Lake Ontario Levels Continue to Decline as Outflows Reduced
Lake Ontario levels reached 75.50 m (247.7 ft) and the record outflows of 10,400 m3/s (367,270 cubic feet per second) were reduced to 10,110 m3/s (357,000 cubic feet per second) at 12:01AM on August 21, 2019. This flow rate is 200 m3/s (7,060 cubic feet per second) above the normal safe navigation flow limit that applies at the current Lake Ontario elevation as defined by the regulation plan. This flow represents a 3% reduction of outflows and remains a record-high value for this time of the year. The sustained record outflows of 10,400 m3/s (367,270 cubic feet per second) were maintained from June 13, 2019 through August 20, 2019 for a total of 69 days, 15 days longer than in 2017.
The Board’s major deviation strategy set in July included steps for transitioning off 10,400 m3/s and remaining 200 m3/s above the normal safe navigation limit for the St. Lawrence River. The outflow strategy for the remainder of 2019 is intended to sustain the accelerated decline of Lake Ontario levels through the end of the year. The Board recognizes the need to address persistent elevated levels on Lake Ontario and the Board remains committed to providing the highest achievable relief to Lake Ontario in consideration of the impacts of that relief on the St. Lawrence River interests.
Velocities increase because, as the lake level decreases, so does the water level within the upper part of the St. Lawrence River, reducing the amount of space for water being released to move in. Imagine the channel as a trough and as the water level lowers, the depth of water in the trough decreases. For the same flow (e.g., 10,400 m3/s) to go through that trough, the water has to move faster.
Given the current conditions, velocities are higher than normal throughout the river and they are already causing unsafe cross-currents and erosion and are impacting boating, swimming and navigation. Sustaining or increasing velocities would cause conditions to become much worse.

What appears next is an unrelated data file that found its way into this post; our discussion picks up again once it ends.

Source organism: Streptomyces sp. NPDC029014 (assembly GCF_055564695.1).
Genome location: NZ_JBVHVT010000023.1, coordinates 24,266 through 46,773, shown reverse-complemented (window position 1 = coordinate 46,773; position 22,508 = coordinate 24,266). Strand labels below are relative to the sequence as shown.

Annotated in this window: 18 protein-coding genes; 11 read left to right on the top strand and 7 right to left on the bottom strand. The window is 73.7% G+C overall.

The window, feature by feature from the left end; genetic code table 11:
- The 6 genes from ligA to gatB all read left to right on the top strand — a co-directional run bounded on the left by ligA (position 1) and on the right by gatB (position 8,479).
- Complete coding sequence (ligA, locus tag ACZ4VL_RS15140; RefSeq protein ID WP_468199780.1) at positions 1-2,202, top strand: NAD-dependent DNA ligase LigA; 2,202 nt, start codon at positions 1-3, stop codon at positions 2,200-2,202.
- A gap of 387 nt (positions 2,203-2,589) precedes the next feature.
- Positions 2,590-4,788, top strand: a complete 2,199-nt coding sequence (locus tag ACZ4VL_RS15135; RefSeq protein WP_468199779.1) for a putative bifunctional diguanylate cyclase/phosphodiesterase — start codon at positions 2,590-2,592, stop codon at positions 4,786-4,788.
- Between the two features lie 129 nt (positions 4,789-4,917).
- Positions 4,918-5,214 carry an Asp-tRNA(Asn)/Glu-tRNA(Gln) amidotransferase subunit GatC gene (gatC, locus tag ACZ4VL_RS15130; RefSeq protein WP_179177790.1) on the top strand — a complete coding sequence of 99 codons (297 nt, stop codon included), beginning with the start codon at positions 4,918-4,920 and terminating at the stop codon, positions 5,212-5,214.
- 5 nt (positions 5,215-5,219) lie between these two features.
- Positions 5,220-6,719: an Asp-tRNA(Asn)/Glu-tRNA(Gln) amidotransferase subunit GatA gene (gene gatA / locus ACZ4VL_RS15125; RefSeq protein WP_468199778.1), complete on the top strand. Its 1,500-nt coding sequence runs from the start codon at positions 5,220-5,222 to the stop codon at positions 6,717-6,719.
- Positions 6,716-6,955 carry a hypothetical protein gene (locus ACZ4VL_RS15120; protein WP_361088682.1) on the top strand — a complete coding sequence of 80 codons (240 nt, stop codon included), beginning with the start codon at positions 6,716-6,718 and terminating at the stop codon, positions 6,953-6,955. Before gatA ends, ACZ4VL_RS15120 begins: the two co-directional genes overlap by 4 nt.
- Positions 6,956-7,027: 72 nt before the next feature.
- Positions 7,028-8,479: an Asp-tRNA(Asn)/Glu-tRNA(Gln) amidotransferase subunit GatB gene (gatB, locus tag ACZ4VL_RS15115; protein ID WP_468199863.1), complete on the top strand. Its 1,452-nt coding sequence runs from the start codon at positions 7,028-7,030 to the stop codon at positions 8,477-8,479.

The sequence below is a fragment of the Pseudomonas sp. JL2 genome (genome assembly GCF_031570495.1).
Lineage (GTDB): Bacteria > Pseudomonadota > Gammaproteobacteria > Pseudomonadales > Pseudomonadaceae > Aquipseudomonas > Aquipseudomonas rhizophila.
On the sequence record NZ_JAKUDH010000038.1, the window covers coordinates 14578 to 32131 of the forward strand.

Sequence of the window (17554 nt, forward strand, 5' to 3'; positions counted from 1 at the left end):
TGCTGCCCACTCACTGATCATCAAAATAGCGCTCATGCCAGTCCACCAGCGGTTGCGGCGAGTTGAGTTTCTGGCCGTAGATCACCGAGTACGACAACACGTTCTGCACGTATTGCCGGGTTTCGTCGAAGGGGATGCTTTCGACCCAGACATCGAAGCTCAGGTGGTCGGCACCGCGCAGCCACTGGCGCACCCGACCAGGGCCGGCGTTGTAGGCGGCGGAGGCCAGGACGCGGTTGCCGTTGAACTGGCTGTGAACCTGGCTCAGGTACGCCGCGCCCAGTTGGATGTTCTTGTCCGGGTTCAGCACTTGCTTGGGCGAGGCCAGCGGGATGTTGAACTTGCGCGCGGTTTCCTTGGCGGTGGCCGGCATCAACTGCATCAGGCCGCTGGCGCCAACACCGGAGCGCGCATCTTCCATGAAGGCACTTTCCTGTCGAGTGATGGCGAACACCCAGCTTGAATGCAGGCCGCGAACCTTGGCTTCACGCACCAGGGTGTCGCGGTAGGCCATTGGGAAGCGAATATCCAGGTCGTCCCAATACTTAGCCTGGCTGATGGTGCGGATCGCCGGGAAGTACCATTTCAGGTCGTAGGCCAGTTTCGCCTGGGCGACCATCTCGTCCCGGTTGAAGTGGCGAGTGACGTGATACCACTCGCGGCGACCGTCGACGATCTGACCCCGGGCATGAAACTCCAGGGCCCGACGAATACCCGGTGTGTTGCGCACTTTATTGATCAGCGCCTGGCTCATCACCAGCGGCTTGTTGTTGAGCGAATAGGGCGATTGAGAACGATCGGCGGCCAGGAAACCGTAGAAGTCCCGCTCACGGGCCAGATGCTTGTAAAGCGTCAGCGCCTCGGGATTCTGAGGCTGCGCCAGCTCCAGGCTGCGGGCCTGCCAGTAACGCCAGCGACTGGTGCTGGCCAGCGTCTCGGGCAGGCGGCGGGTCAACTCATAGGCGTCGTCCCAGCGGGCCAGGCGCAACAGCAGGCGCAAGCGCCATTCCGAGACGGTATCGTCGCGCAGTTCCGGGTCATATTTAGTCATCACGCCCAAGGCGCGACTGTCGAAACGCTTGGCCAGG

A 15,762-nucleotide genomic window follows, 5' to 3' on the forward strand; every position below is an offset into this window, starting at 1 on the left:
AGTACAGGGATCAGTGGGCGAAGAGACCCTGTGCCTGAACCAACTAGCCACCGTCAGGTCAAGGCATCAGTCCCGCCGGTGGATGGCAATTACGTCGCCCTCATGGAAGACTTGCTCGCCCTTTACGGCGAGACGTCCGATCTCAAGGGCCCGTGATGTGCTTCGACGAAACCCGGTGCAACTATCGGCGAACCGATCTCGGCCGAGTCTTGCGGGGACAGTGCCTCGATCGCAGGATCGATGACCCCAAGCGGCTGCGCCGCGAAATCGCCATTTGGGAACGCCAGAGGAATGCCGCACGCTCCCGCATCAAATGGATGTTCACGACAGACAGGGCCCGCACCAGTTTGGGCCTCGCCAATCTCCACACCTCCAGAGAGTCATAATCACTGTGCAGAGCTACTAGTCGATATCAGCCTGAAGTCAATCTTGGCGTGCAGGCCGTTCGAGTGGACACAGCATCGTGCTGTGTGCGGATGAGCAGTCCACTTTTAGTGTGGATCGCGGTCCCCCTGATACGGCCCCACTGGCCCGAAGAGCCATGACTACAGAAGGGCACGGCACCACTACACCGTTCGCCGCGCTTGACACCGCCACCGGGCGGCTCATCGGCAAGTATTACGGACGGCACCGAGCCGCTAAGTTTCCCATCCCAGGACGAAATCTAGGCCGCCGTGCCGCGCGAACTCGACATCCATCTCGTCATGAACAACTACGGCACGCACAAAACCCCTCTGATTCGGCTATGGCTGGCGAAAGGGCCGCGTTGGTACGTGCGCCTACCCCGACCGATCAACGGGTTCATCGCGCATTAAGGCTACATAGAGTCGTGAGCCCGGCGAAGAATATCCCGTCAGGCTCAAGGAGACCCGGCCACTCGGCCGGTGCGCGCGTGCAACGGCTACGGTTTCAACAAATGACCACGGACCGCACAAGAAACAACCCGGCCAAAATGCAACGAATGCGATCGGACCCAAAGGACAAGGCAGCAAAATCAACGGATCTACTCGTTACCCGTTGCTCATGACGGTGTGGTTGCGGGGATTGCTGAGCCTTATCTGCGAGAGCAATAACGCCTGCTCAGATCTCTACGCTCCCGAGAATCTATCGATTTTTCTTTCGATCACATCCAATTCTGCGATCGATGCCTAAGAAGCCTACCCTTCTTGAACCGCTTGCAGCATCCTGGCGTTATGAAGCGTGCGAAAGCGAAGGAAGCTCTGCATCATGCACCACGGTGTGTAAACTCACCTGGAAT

Information on hydrologic conditions, water levels and outflows, including graphics and photos, are available on the Board’s website and posted to the Board’s Facebook page at https://www.facebook.com/InternationalLakeOntarioStLawrenceRiverBoard (English), and more detailed information is available on its website at https://www.ijc.org/en/loslrb.
Rob Caldwell: (613) 938-5864; Rob.Caldwell@canada.ca
Andrew Kornacki: (716) 879-4349, (716) 352-8669; Andrew.A.Kornacki@usace.army.mil
The International Lake Ontario – St. Lawrence River Board specifies the outflows from Lake Ontario, according to Plan 2014 as required in the 2016 Supplementary Order from the International Joint Commission. This plan was agreed to by the United States and Canada in December 2016 in an effort to improve environmental performance while maintaining most of the benefits provided to other interests by the previous Plan 1958-D, which was in use since 1963. In determining outflows, the Board, in conjunction with its staff, pays close attention to water levels in the Lake Ontario-St. Lawrence River system and on the Great Lakes upstream, and to the effects on stakeholders within the basin.
Water levels vary from year-to-year and throughout the year depending on weather and water supply conditions. Such variations benefit coastal wetlands and are critical to a healthy lake environment, but may at times and depending on individual circumstances increase the vulnerability of shoreline structures and reduce opportunities for recreational boating activities. The Board urges everyone to be prepared to live within the full range of levels that have occurred in the past and of those that may occur in the future. Based on historical observations and projected future conditions, at a minimum, Lake Ontario water levels are expected to range from a high of 75.92 m (249.1 ft.) to a low of 73.56 m (241.3 ft.) at infrequent intervals. However, it is also recognized that future climate conditions are uncertain, and more extreme water levels may be reached and these extremes may occur more often. Levels on the St. Lawrence River tend to vary more widely than on Lake Ontario. Also, these levels do not include the varying local effects of strong winds and wave action that significantly increase or decrease local water levels on both the lake and river, with temporary changes of over half a meter (two feet) possible in some locations.
For more information, please see the Board’s website (ijc.org/loslrb) and Facebook page (https://www.facebook.com/InternationalLakeOntarioStLawrenceRiverBoard).To receive a weekly email about water levels and flows in the Lake Ontario–St. Lawrence River system, please send a blank e-mail message to stlaw-Lemail@example.com with the word ’subscribe’ in the title and body of your message.